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Religion

Religion

Sheik Reda Shata blesses a newborn as his mother looks on in 2005. Shata promotes marriage and blesses the newborn in his work as an imam at a mosque in the neighborhood of Bay Ridge

Churches, synagogues and mosques have provided assistance to immigrants and reinforced traditional values in a new land. These institutions – like the immigrants they served – have also been transformed in America.

While acting as a supportive institution, religion has also a source of conflict.  Catholics from different ethnic groups clashed over styles of worship and status within the church.  Irish domination of the 19th century Catholic Church put them at odds with Italian and Polish newcomers.  In cities such as New York, Newark, St. Paul and Boston, parishes split over these differences, while in others, ethnic groups fought for control over the parish or diocesan leadership. Feeling alienated from the American church, some German Catholics in the 1840’s and Latino Catholics in the 1990’s joined Pentecostal churches.  Eastern European Jews from the same village or region often settled in the same area and many Jews abandoned traditional Orthodox Jewish observance, turning to less traditional Judaism or in some cases abandoning religion entirely.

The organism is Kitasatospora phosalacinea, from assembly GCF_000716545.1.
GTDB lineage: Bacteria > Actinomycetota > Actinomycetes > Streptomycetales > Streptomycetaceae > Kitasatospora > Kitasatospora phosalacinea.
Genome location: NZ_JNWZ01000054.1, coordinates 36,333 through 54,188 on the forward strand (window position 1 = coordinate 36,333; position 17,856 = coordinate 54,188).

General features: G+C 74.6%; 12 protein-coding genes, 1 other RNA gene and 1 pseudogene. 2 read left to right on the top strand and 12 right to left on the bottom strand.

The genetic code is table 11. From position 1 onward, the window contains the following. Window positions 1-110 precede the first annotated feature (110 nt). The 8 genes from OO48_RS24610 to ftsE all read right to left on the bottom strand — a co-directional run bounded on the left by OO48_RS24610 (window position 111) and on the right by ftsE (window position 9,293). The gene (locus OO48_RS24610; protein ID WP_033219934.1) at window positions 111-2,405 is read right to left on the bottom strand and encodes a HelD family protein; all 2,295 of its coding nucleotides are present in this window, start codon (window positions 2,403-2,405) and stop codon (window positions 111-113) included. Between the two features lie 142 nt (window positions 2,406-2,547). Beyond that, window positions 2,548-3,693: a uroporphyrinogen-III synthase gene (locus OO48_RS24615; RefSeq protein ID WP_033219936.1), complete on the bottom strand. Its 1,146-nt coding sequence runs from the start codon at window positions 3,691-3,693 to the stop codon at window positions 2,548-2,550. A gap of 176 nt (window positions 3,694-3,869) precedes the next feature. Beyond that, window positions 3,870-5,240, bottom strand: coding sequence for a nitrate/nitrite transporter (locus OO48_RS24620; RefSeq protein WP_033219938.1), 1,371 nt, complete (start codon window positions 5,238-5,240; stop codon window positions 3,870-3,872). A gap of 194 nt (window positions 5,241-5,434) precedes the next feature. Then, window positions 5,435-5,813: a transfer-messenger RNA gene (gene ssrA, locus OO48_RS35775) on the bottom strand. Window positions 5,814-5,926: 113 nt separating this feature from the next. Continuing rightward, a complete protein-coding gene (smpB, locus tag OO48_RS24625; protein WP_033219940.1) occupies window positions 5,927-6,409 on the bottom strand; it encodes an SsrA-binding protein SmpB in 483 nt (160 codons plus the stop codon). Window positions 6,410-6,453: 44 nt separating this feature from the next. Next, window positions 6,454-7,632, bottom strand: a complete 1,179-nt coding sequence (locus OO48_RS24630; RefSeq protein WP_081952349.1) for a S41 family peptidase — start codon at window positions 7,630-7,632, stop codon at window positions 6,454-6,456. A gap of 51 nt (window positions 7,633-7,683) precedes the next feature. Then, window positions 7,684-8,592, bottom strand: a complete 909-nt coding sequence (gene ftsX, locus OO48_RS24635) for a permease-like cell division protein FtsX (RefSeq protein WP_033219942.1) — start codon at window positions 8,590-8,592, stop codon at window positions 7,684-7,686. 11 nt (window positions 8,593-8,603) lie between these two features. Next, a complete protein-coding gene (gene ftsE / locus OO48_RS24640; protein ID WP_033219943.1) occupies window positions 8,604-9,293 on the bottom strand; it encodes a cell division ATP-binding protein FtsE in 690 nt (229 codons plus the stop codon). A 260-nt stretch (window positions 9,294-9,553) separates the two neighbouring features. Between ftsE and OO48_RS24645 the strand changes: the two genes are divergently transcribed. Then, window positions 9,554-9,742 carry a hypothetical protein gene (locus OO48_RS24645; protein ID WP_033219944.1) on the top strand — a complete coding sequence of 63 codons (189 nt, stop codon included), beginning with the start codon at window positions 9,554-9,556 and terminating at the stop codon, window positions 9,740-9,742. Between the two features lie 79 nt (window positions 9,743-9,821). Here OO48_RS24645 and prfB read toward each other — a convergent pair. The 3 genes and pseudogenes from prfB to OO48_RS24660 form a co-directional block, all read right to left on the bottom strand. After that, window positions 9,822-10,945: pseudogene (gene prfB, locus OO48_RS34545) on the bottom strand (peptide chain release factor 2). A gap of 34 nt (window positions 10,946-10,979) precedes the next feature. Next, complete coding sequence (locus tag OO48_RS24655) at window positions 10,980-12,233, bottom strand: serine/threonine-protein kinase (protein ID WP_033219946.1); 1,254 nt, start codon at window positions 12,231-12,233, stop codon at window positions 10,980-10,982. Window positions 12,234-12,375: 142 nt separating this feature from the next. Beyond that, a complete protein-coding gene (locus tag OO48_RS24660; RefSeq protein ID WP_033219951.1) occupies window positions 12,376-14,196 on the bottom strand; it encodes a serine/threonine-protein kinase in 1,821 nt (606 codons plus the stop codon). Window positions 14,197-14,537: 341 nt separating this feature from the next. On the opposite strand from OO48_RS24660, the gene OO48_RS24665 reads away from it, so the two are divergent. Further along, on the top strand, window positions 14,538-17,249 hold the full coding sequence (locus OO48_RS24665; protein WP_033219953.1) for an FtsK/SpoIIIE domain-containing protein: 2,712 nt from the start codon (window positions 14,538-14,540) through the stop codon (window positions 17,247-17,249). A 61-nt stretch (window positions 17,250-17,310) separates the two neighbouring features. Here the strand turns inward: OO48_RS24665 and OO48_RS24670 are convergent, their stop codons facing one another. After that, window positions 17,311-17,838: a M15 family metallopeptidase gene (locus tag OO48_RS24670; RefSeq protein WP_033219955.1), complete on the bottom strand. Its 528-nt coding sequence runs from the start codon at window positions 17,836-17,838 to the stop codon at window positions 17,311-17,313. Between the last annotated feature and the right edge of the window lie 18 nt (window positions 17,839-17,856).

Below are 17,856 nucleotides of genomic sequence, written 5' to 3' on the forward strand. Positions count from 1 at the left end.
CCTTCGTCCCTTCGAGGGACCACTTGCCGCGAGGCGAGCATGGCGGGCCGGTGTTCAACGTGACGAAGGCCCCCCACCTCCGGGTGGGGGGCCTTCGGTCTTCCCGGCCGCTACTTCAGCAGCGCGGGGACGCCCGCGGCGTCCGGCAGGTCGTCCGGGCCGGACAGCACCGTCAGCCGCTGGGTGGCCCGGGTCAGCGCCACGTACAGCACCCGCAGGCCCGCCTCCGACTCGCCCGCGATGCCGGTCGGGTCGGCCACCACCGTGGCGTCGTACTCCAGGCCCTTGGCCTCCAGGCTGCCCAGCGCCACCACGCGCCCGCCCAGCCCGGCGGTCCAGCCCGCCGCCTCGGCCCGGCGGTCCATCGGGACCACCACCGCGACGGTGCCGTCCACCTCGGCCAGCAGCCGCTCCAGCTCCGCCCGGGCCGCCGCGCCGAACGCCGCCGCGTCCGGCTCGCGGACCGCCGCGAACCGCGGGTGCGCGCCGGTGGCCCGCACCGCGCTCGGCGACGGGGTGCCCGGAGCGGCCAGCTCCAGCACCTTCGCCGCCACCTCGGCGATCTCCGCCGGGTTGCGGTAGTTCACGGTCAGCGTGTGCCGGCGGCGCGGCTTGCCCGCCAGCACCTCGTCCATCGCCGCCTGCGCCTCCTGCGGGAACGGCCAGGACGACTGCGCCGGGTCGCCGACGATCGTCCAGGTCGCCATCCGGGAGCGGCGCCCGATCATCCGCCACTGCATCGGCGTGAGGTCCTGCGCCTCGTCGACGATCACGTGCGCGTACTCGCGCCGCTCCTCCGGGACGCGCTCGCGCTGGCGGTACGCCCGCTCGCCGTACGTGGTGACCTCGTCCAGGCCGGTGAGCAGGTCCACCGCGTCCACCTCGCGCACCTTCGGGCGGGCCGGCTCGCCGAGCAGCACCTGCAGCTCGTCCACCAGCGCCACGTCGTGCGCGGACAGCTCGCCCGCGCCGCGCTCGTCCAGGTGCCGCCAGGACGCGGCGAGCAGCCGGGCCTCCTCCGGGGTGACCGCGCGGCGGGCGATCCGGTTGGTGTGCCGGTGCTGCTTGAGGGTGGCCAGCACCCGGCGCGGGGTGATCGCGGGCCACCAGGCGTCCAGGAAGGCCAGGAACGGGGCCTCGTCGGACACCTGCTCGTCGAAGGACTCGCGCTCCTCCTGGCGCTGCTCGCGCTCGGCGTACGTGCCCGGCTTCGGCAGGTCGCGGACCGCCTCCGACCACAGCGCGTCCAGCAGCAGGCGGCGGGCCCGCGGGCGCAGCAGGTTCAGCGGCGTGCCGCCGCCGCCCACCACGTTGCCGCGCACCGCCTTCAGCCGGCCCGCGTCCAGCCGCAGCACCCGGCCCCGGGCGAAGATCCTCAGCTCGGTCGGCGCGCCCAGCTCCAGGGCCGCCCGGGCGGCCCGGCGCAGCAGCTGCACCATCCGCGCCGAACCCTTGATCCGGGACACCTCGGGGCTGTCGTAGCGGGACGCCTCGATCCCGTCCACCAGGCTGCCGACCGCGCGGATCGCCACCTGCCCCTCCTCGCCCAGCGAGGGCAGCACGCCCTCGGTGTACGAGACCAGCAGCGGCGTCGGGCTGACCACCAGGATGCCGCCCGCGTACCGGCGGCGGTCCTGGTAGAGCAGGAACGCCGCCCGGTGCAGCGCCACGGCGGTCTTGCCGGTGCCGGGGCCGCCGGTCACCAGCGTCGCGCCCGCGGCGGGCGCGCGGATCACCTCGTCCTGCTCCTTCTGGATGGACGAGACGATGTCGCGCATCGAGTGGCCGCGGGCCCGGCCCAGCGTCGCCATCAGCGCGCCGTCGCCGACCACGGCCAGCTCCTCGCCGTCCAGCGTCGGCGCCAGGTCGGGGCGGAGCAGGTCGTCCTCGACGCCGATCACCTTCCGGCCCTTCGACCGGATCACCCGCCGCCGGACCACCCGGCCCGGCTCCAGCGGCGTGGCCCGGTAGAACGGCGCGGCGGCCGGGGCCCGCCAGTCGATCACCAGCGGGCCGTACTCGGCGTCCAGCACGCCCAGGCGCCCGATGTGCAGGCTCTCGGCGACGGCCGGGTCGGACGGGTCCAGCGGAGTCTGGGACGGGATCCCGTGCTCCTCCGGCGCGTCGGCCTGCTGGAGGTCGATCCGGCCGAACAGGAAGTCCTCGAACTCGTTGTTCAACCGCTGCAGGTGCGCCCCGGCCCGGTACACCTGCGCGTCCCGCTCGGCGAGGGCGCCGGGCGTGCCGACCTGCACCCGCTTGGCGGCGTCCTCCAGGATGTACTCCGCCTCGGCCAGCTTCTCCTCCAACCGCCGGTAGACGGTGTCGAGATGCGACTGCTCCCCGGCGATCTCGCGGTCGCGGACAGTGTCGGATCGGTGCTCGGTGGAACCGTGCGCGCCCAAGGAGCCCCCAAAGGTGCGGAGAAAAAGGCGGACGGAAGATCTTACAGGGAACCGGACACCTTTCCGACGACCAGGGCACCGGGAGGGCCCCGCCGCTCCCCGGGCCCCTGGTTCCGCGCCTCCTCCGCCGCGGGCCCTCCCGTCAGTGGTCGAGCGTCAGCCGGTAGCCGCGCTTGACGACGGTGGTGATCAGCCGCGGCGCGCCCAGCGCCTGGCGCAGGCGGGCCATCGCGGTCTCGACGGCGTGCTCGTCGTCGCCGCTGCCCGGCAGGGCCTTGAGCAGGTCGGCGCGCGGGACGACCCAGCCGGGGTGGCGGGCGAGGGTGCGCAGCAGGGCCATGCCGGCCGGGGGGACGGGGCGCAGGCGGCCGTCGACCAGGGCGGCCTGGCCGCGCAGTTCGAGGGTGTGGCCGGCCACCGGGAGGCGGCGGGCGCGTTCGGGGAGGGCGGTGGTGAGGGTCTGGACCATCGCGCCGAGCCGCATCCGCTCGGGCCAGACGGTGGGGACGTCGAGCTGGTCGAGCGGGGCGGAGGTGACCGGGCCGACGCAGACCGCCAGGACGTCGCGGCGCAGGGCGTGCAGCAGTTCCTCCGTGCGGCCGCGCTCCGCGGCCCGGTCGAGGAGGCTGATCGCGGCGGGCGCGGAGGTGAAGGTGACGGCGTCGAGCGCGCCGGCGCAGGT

Religion

Sandy Estrella, the daughter of Dominican immigrants, receiving her first communion at St. Stanislaus Church wearing a dress made by her mother, 1981.

Since the Immigration Act of 1965, a new generation of immigrants has adapted their religions to American soil.  Immigrants from the Caribbean have brought Santeria, while Muslims have arrived from Africa, and Asia, creating multi-ethnic congregations in their communities.  Korean and Chinese Christians have both established separate churches based on language and ethnicity.

Immigrants also struggle to maintain traditions. Conflicts can develop within the home as children of immigrants adapt to life in the United States, such as the Chinese second generation, who often leave Chinese churches to attend multi-ethnic churches.

Religion

Jewish boy wearing talis (prayer shawl) on Rosh Hashanah (Jewish New Year) in New York City, 1911.